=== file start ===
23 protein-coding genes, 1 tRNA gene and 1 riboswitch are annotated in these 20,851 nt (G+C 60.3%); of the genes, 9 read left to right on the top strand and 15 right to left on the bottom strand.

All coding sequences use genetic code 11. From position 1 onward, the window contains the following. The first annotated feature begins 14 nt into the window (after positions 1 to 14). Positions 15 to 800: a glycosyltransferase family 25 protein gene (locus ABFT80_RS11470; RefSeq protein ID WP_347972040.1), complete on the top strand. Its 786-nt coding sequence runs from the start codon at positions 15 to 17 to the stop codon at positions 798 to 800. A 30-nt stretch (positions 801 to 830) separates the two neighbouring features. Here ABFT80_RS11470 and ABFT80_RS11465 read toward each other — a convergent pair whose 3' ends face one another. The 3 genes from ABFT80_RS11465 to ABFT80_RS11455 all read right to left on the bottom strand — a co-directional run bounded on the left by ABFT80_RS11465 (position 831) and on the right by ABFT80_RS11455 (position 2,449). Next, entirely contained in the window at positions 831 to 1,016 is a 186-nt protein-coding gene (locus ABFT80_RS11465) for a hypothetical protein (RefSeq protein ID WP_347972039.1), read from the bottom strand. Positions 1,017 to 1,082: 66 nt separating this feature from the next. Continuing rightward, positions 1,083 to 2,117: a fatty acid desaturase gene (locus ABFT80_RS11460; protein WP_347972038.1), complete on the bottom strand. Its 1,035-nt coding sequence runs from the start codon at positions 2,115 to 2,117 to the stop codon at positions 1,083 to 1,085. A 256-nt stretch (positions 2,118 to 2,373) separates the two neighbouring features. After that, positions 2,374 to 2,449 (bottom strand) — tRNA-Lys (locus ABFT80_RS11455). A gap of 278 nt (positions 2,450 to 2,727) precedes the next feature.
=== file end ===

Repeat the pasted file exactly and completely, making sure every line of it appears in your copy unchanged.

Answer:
23 protein-coding genes, 1 tRNA gene and 1 riboswitch are annotated in these 20,851 nt (G+C 60.3%); of the genes, 9 read left to right on the top strand and 15 right to left on the bottom strand.

All coding sequences use genetic code 11. From position 1 onward, the window contains the following. The first annotated feature begins 14 nt into the window (after positions 1 to 14). Positions 15 to 800: a glycosyltransferase family 25 protein gene (locus ABFT80_RS11470; RefSeq protein ID WP_347972040.1), complete on the top strand. Its 786-nt coding sequence runs from the start codon at positions 15 to 17 to the stop codon at positions 798 to 800. A 30-nt stretch (positions 801 to 830) separates the two neighbouring features. Here ABFT80_RS11470 and ABFT80_RS11465 read toward each other — a convergent pair whose 3' ends face one another. The 3 genes from ABFT80_RS11465 to ABFT80_RS11455 all read right to left on the bottom strand — a co-directional run bounded on the left by ABFT80_RS11465 (position 831) and on the right by ABFT80_RS11455 (position 2,449). Next, entirely contained in the window at positions 831 to 1,016 is a 186-nt protein-coding gene (locus ABFT80_RS11465) for a hypothetical protein (RefSeq protein ID WP_347972039.1), read from the bottom strand. Positions 1,017 to 1,082: 66 nt separating this feature from the next. Continuing rightward, positions 1,083 to 2,117: a fatty acid desaturase gene (locus ABFT80_RS11460; protein WP_347972038.1), complete on the bottom strand. Its 1,035-nt coding sequence runs from the start codon at positions 2,115 to 2,117 to the stop codon at positions 1,083 to 1,085. A 256-nt stretch (positions 2,118 to 2,373) separates the two neighbouring features. After that, positions 2,374 to 2,449 (bottom strand) — tRNA-Lys (locus ABFT80_RS11455). A gap of 278 nt (positions 2,450 to 2,727) precedes the next feature.